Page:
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Punk Rock Pepsi

Music News, Tid-Bits and Other Morsels

By · June 29th, 2005 · Minimum Gauge
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Nike: Decidedly Not Punk Rock

"Punk Rock" is definitely not what it used to be -- the commercialization of it ranges from the rise of multi-platinum major-labelers like Green Day (who've had songs in Pepsi commercials) and blink 182 (whose drummer stars in a reality TV show) to mall stores designed to appeal to the "Punk youth" of today. But before marketers look to totally rape and pillage the music's past and present, they might want to look at who they're fucking with. Nike is under fire for outright stealing imagery used by groundbreaking Punk band Minor Threat for its "Major Threat" campaign promoting a skateboarding tour. The Nike poster is a note-for-note "homage" to the band's 1984 album cover. Minor Threat was fronted by Ian MacKaye, the model of Punk integrity and co-founder of staunchly D.I.Y. indie label Dischord Records. A spokesperson for Dischord -- which owns the copyright of the image -- told online 'zine Pitchfork that they were never approached by the shoemaker, adding that the company is practically the "antithesis" of everything they stand for and calling their actions "disgusting." So the Ian MacKaye "No Stage Diving!" X-Box game is totally out of the question?

WARM
8: Not Enough?

Saturday's global Live 8 concerts -- a modernized Live Aid timed to the "G8" summit that's aimed at raising awareness about poverty-stricken nations and calling for the end of governmental debt incurred by struggling countries -- is being heavily criticized from many different angles.

Some detractors say the lineups are woefully out of touch, while others have been critical of what they see as an under-representation of black and African artists (much of the debt relief focus is on countries in Africa). John O'Shea, an executive for worldwide aid charity Goal, told British newspaper The Guardian that the musical efforts are misguided, saying that the burdened countries need immediate action and not merely talk and awareness-spreading. Bono, a key participant, was grilled by Tim Russert on Meet the Press about some of the questions surrounding the logic behind giving debt relief to countries controlled by rich, corrupt dictators who would use the economic advantage to simply pad their gold-encrusted pocketbooks. (Bono said mechanisms are in place to avoid this.) And always comically outspoken Oasis guitarist Noel Gallagher offered his take on the whole affair, saying in a story in the British Observer Music Monthly: "Are they hoping one of these guys from the G8 sees Annie Lennox singing 'Sweet Dreams' and thinks, 'Fuck me, she might have a point there, you know?' It's not going to fucking happen, is it?" Whatever you do, don't take your complaints to main organizer/figurehead Bob Geldof. After the event's announcement, Geldof said that if G8 leaders don't want to hear what they have to say, "They can fuck off." Ah, now there's some diplomacy at least the Bush administration can understand.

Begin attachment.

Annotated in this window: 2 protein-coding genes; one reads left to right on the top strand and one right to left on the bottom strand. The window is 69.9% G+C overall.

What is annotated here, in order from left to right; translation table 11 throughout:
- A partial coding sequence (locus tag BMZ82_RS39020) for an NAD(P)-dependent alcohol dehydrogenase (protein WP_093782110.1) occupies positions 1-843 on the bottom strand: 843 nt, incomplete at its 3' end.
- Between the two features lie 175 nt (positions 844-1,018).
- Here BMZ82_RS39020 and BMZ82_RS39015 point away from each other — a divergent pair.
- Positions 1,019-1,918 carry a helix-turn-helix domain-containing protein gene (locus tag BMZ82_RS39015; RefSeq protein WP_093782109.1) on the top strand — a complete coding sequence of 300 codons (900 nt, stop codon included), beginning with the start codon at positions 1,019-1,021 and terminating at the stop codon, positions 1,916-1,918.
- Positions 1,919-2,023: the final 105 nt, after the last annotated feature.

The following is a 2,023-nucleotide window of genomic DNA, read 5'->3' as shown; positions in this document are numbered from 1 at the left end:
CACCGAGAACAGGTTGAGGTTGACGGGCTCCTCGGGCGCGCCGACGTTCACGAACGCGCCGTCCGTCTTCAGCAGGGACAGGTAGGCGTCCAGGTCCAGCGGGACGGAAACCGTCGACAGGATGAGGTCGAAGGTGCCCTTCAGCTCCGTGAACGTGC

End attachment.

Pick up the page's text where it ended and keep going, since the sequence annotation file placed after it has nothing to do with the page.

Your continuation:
COLD
Giant Melon-Sized Ego and the Infinite Self-Indulgence

Billy Corgan's first solo album, TheFutureEmbrace, was released June 21, but the self-absorbed singer's recent actions sound more like someone who's desperately attached to his past. The AltRock pioneer bought two full-page ads in Chicago newspapers the same day his album dropped suggesting that the band that brought him his first and biggest taste of fame would be reuniting. Way to promote, Billy, but "publicity girlfriends" (let's call 'em "Cruisers") are way less obvious. Drummer Jimmy Chamberlain told The Chicago Sun-Times he was on board but was unsure about guitarist James Iha and bassist D'Arcy Wretzky (who Chamberlain hasn't spoken to since she left the Pumpkins in 1999). Corgan has also been looking even further back into his past with a rambling journal/autobiography on myspace.com that goes back to his early childhood. Can you say "mid-life crisis?" Can hair transplants be far behind?

 
 
 
 

 

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